Parsonage-Turner Syndrome

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Parsonage-Turner Syndrome
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    Medical Trauma - Is it Real?

    Do you deal with the effects of medical trauma?

    Have you been told you need to get over it and suck it up?

    Is medical trauma real?

    It started out gradually, one day I noticed my arm was aching and it hurt to write or to be on the computer.  Pretty soon, I had a stabbing, unrelenting pain that spread to my neck and shoulder blade – it left me in tears and unable to sleep well.  Before long my forearm was screaming in pain and my hand was numb and tingling.

    I approached it in the ‘tried and true’ method of just ignore it and it will go away.  No luck.  I tried resting it but that didn’t help either. Soon the pain was so bad I couldn’t use my arm and even walking was uncomfortable.

    “Please don’t let this be another cervical disc and stenosis problem or ParsonageTurnerSyndrome, a rare neurologic disease,” I muttered to myself. My cervical fusion in Aug 2019 had gone well but it was a tough recovery and I really didn’t want to repeat that.  For several years prior to that, I had dealt with PTS which is excruciatingly painful with nerve damage and function loss, with no treatment other than time (often up to a year to regain function) and a pat on the head that ‘it isn’t that serious’.

    So, it finally got bad enough I knew I needed to do something – I was now having problems sleeping and eating. I was PCP-less (a story for another day) but I knew I needed help and honestly, I was getting scared it was something serious.

    I decided to find a PT but I needed a ‘thinking PT’ to help me figure it out. You know, the kind that doesn’t follow the cookie-cutter approach to injuries and treatments.

    But how to find the right person? Luckily, I had met a fantastic PT (a recommendation from a RareDisease friend) who helped me after my concussion last year and she recommended a PT. I found an awesome person to work with – whew, what a relief!

    Turns out I have a weak and atrophied shoulder muscle that is causing my issues. Exercises, dry needling, and some Kinesio tape and 2 weeks later I’m 85% better.

    Great outcome, Patti so why is this post about medical trauma?

    Well, I tore my rotator cuff and had surgery to repair it in 2014. Towards the end of my PT sessions, the pain increased – a lot.  I told the PT “It hurts. Are you sure I should keep going?” The PT said, “It’s normal, keep going, push harder.” This conversation was repeated several times.  I eventually learned to adapt and live with the pain until I couldn’t any longer.

    MRI showed my rotator cuff was still torn and never healed completely. I was finally validated but it came at a cost. Cue a 2nd surgery, 12 weeks immobilization, and completely off of work, followed by being laid off when I returned to my job of 22+ years.

    Last week, I finally recognized and acknowledged that I have been traumatized by this experience and have avoided all PTs since that experience.  PT after fusion surgery?  No, thanks.  PT to help strengthen my arm/shoulder after ParsonageTurnerSyndrome?  I’m good. I’ll do it on my own.

    Not being listened to…having our concerns being discounted or dismissed…not being trusted…not being respected or treated respectfully…being physically or emotionally harmed by our care providers.

    Medical trauma is real…it needs to be acknowledged and talked about. The cost of it needs to be looked at in the short term but also the long term when we avoid getting the care that we need because we have been traumatized by past experiences.

    If only doctors, therapists, and other medical providers knew how much pain and suffering they caused…the physical and emotional effects of medical trauma on RareDisease patients perhaps they would change what they say and how they do things.

    It shouldn’t be this way… and the only way it is going to change is if we can openly talk about it and start working to change the system.  Are you with me?

    Have you experienced medical trauma?  Have you found ways to heal from it and to help avoid it?  Please share your story in the comments so we can start learning more about how and what needs to change. #RareDisease #ParsonageTurnerSyndrome

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    Flowers!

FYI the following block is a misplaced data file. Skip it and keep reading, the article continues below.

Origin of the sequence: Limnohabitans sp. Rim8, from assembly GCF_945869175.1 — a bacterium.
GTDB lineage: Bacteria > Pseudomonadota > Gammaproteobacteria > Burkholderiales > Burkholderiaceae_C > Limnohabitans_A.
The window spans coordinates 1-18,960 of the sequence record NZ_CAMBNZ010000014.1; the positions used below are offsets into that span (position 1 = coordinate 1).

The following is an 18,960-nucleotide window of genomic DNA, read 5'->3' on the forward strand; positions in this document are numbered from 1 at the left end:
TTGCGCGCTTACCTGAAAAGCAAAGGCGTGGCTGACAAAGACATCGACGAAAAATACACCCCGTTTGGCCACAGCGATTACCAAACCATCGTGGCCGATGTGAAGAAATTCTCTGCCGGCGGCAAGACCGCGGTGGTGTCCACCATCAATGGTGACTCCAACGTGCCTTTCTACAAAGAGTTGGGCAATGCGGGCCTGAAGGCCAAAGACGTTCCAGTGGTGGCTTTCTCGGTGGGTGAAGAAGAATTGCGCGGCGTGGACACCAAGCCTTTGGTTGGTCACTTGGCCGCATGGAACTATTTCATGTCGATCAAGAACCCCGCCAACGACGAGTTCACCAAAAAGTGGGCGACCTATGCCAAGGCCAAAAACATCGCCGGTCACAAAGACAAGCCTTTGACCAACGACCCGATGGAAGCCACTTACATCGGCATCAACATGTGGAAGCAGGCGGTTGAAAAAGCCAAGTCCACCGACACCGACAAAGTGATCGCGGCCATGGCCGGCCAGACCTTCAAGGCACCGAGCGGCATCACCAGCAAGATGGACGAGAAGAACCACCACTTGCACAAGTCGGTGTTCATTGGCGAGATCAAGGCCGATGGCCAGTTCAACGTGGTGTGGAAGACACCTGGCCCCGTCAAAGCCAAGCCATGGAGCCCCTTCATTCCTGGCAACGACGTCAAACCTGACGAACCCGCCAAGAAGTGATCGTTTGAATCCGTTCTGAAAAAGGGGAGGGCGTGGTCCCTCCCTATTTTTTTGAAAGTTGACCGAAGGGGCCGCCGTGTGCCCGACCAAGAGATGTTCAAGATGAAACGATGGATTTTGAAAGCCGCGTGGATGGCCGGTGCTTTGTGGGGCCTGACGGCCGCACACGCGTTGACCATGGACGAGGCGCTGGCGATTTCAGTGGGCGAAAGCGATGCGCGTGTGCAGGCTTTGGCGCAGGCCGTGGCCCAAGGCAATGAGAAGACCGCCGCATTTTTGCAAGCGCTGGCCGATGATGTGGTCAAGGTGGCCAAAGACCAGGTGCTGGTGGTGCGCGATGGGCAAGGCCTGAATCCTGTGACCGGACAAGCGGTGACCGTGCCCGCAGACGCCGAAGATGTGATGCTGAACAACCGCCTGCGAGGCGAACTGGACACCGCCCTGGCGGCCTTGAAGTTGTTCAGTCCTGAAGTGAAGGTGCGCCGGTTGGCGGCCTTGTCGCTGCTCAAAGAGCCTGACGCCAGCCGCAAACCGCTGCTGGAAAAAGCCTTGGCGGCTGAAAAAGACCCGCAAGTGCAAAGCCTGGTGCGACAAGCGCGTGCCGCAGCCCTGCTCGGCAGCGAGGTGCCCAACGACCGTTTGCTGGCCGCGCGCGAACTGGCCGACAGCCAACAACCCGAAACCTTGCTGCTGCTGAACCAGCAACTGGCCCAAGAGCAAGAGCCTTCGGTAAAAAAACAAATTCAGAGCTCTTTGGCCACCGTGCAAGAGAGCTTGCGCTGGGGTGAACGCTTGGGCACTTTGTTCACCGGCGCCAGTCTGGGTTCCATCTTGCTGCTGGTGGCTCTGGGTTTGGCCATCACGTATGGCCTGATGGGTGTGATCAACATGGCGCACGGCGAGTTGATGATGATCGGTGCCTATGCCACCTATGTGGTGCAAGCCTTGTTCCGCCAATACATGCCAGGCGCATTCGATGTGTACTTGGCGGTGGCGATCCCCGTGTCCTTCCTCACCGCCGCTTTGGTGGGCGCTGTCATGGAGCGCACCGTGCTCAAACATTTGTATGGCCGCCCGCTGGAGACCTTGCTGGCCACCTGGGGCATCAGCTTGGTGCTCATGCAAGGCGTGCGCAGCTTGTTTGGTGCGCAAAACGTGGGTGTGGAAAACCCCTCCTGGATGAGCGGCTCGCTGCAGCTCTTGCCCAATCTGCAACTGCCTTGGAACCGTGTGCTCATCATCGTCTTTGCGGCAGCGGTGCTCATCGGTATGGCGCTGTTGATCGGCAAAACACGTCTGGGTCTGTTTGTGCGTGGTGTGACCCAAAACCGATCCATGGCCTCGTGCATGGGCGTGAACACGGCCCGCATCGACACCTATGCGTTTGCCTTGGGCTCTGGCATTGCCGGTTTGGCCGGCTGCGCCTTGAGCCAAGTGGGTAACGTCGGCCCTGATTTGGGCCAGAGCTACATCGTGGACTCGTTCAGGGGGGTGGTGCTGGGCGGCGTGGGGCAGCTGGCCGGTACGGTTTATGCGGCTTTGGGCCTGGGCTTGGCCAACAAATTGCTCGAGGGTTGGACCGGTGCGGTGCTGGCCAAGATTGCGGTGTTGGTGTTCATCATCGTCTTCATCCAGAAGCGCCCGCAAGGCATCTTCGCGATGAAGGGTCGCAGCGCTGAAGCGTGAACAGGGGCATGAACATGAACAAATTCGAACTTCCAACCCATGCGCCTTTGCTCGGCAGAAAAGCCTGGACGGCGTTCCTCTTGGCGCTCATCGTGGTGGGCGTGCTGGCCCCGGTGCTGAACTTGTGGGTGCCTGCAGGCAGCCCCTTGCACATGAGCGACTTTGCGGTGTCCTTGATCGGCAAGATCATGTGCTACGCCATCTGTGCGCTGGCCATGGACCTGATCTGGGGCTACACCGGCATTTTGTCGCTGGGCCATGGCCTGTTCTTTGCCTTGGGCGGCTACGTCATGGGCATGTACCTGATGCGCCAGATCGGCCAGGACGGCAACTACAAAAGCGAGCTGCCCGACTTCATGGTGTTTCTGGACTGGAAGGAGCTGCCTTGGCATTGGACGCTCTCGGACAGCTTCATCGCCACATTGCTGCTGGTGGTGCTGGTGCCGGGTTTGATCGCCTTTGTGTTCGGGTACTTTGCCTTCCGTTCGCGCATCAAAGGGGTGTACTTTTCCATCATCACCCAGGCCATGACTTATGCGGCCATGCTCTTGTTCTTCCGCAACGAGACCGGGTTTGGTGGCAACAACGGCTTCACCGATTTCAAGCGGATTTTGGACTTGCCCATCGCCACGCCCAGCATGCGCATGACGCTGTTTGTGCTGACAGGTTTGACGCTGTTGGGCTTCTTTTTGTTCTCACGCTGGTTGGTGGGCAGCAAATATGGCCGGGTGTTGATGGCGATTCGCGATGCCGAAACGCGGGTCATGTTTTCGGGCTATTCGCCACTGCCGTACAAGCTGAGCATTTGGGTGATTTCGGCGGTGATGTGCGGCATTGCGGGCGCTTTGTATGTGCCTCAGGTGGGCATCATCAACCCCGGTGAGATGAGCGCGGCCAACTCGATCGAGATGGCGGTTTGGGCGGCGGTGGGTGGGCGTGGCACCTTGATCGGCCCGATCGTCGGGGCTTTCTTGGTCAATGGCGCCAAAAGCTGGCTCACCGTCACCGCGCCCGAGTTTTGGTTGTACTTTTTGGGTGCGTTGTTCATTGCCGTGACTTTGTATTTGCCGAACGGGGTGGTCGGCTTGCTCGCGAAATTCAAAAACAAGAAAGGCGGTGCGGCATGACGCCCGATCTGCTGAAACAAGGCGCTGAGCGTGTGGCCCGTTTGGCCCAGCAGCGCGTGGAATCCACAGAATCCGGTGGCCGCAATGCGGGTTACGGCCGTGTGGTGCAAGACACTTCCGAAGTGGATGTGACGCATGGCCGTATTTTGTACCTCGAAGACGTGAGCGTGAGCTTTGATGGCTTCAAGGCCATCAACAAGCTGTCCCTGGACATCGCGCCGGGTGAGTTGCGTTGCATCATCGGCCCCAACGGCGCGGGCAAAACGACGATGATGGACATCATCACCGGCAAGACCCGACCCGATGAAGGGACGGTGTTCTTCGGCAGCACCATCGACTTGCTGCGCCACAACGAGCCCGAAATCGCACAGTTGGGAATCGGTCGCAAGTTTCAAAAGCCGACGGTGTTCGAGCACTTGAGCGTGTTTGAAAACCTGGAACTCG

I love them so!
    I find plants and gardening to be so centering and relaxing. Pain stops me from doing as much physical work as I’d like, but I’m coming to a place of acceptance with it and find just “being” in the presence of plants/trees to be enough. I am enough exactly as I am, and so are you. 😍 #Spring #Hope #Flowers #ChronicPain #ParsonageTurnerSyndrome #Neuropathy #Arthritis #sacroiliacjointdysfunction #Fibromyalgia

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    My lovely doggo Lily Bean...

    This sweet girl is keeping my spirits up, which is not an easy task sometimes 😂 ...I wish you all could respond with a photo of your furbabies! #DistractMe #ParsonageTurnerSyndrome
    #Neuropathy #Fibromyalgia #Osteoarthritis #sacroiliacjointdysfunction

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    Grateful for my illness because it taught me to LIVE

    As so many of you survivors know that feeling of hopelessness when another doctor is added to your “necessary” doctor list. The dread. The expenses. The time. The possible rejection. That’s how I felt during my third admission into the hospital in April 2014. My third, in less than 10 days. I was given all different diagnosis’s, from seafood poisoning, to allergic reaction to a medication. On that third admission, I was now paralyzed, I could no longer walk, I was scared and terrified, and I also had severe pain in my left arm and shoulder. I was told I needed a neurologist to see me, since I had already seen almost every other specialist. In my mind, I thought I was going to either die or be permanently paralyzed, and really had no hope this new specialist would be able to help me. Well, this time I was wrong, I was lucky that this neurologist entered my life. He immediately sent me in for an mri, which said I may have #Meningitis, and that I now needed a spinal tap. I was so scared, but desperate to know what was wrong with me. My spinal tap relieved extremely high protein levels in my spinal fluid, which meant I finally had a diagnosis! My Neuro came in and gave me the news, I had Guillian Barré Syndrome. I had never heard of this, I was confused and filled with questions. Some of the answers my doctor gave me were frightening, especially when he told me that there was a good chance I would need to be intubated, because my diaphragm may become paralyzed as well. He gave me hope, so much hope by telling me that I wouldn’t be paralyzed forever. He kept telling me “this is a marathon, not a sprint”. Everyday he came in and would remind me that I was still in this marathon. He would tell me even if I was the same, and not worse, that was a good thing. I was being treated with IVIG, and he tried to find out what caused my immune system to attack my nervous system. After days and days of testing, they ruled out every possible “cause”, and determined it was due to the flu shot I had received a few weeks before. By day five, they still didn’t know what was causing my severe shoulder pain. Just the weight of arm was unbearable. I couldn’t lift my arm, I literally couldn’t do anything with my shoulder, arm, and hand. The only part of my body that I could use was my right arm. I had never taken pain medication prior to this, and even iv dilaudin every 3 hours, along with 3600 mg of gabapentin, and oral Vicodin every 4-6 hours, it still wasn’t enough. They had pain management come see me, and was told once they knew WHY I was in such pain, they would then be able to treat it properly. All I could do was cry and scream, nonstop. For days on end, that’s how severe the pain was. After my Neuro consulted with other neurologist’s, I was sent for an mri on my brachial plexus. Just like Guillian Barré Syndrome, I had never heard of “brachial plexus”. After two hours in an mri machine, my Neuro came in with a worried, sad face. He came to my bedside and said you have something called “Parsonage Turner Syndrome”, as well as Guillian Barré Syndrome. With tears in his eyes he apologized over and over for not diagnosing it sooner. He said after severe burns, and #TrigeminalNeuralgia, it was the considered to be one of the worst pain conditions they know of. They immediately began iv steroids and pain management began to slowly bring up my pain medication’s. I hit the daily max for my body weight. I was also told that Guillian Barré And Parsonage Turner Syndrome (your immune system attacks your brachial plexus in your shoulder) are each extremely rare, and the fact that I had both, was a shock due to the fact all my Doctor’s treating me had never heard of someone having BOTH at the same time. I ended up staying 30 days inpatient, with 15 days of inpatient rehabilitation to work on my balance, walking, standing, sitting, feeding myself, dressing myself, etc. I then began outpatient therapy 3 days a week for almost four months. You know what was crazy? I couldn’t wait to clean my kitchen counters, I couldn’t wait to be able to carry my laundry to the laundry room. The little things I hated doing, I couldn’t wait to do! That’s why I now feel so thankful for Guillian Barré Syndrome and . Unfortunately, theses two conditions have triggered my immune system to attack many different areas of my body, from my skin, joints, optic nerves, tissue, bones. I am now permanently disabled through social security. It’s been 4 years, and I still have balance issues, and I am now a #ChronicPain patient and need pain medication every single day. Yet, wthout these illnesses I would still be ungrateful for all the amazing gifts life gives us. I promised myself I would never miss one or the other: a sunrise or a sunset, each day. I wake up and remember I live in America, have access to the best healthcare in the world, I have health insurance, I have an amazing support system, I am truly blessed. I don’t feel hopeless, I don’t even get frustrated with my disabilities, why? If these illnesses hadn’t come into my life, if I had never gone through such a frightening and frustrating time, I would’ve never stopped and take moments to look at the sky, smell flowers, listen to the bird chirps, or be happy that I can clean, hug my children tighter, sign my name, walk, stand, open a water bottle! I still can’t wash my hair without hanging my head upside down, I still have a hard time brushing my hair, but again, I can stand up! So, please hang onto hope, I love the saying “There Is Always Hope”, because without hanging onto hope we would all just give up! Life is beautiful, wake up each day as if it’s your last, and remember if you have your health, your loved ones have their health, you’re winning at life! Everything else is fixable! It’s temporary. So please, just always hang onto hope.. and remember sometimes life’s darkest days can result in a beautiful rainbow, you may one day be like me and say “Thank You” to your #ChronicIllness!